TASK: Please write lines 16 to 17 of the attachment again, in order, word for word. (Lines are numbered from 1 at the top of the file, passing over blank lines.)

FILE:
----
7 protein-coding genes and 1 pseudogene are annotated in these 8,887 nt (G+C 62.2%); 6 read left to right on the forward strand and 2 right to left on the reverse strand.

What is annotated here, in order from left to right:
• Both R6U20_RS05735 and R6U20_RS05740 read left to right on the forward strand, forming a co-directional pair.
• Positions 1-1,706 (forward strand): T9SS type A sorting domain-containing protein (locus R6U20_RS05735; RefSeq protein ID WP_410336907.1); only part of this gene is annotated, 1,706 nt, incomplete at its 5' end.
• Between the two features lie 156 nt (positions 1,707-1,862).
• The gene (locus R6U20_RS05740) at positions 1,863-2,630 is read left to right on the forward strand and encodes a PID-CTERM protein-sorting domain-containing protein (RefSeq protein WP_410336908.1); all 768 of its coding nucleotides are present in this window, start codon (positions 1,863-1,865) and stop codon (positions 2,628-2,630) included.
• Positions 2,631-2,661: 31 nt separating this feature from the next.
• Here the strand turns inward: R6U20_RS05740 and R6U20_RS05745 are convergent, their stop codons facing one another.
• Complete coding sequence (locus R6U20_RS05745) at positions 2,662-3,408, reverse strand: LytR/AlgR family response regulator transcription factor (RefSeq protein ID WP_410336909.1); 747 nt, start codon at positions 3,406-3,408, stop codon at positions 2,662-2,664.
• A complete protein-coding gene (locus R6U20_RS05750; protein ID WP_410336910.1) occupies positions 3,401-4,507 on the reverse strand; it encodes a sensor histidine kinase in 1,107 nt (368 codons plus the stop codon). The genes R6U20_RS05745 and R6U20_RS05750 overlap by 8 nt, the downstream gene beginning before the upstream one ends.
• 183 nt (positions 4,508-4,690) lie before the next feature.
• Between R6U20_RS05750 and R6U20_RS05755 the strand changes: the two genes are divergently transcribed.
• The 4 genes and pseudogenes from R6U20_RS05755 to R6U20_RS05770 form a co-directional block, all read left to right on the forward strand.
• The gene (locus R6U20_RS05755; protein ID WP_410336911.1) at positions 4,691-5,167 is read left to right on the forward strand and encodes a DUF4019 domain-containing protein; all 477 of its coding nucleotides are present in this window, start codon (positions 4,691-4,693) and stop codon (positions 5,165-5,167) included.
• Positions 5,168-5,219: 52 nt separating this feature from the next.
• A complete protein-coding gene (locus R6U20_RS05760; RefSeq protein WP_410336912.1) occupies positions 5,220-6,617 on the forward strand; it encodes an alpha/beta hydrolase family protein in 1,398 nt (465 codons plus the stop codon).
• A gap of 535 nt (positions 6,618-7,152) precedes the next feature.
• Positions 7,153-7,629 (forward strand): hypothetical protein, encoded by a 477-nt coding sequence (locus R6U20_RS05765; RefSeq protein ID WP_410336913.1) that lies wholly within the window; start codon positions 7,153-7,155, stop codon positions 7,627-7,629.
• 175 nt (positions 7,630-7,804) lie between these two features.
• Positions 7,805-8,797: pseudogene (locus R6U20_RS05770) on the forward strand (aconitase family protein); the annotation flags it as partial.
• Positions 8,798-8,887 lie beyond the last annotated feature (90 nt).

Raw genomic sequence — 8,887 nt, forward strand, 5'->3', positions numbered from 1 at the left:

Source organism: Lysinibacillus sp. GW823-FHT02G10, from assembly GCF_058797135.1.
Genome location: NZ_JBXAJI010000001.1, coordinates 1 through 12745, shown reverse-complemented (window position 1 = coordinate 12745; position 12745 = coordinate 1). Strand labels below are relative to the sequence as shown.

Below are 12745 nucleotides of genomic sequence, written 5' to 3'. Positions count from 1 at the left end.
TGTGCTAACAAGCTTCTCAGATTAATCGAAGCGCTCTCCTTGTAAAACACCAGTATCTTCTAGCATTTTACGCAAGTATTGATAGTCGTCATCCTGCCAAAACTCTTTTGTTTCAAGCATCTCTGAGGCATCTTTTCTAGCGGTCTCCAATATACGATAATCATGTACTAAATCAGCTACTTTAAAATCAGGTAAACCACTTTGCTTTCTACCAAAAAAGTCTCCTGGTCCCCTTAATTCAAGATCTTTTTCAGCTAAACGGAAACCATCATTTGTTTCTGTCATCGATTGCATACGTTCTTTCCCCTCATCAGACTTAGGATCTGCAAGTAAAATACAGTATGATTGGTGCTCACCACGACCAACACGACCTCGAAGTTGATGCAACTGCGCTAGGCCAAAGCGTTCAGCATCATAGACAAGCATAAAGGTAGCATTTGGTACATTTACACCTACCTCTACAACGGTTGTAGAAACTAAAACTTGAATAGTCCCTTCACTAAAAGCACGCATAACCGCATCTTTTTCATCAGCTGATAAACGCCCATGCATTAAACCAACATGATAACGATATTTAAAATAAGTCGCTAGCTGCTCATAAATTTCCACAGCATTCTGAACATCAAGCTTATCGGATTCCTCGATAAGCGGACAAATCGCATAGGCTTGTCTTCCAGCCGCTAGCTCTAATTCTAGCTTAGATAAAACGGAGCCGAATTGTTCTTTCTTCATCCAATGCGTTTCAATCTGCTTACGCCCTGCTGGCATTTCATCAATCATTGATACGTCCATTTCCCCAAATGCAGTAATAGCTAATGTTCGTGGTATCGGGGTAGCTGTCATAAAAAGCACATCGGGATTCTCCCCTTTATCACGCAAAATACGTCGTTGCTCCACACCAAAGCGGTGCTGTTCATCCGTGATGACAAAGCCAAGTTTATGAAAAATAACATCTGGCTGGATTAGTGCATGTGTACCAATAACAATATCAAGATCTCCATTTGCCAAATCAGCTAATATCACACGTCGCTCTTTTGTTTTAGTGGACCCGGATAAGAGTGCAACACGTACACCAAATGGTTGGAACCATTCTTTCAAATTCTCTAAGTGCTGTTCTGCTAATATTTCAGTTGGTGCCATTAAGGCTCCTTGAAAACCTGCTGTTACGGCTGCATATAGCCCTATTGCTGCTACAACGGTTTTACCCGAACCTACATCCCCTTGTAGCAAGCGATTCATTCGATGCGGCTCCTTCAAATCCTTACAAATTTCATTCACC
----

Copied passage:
• A complete protein-coding gene (locus R6U20_RS05760; RefSeq protein WP_410336912.1) occupies positions 5,220-6,617 on the forward strand; it encodes an alpha/beta hydrolase family protein in 1,398 nt (465 codons plus the stop codon).
• A gap of 535 nt (positions 6,618-7,152) precedes the next feature.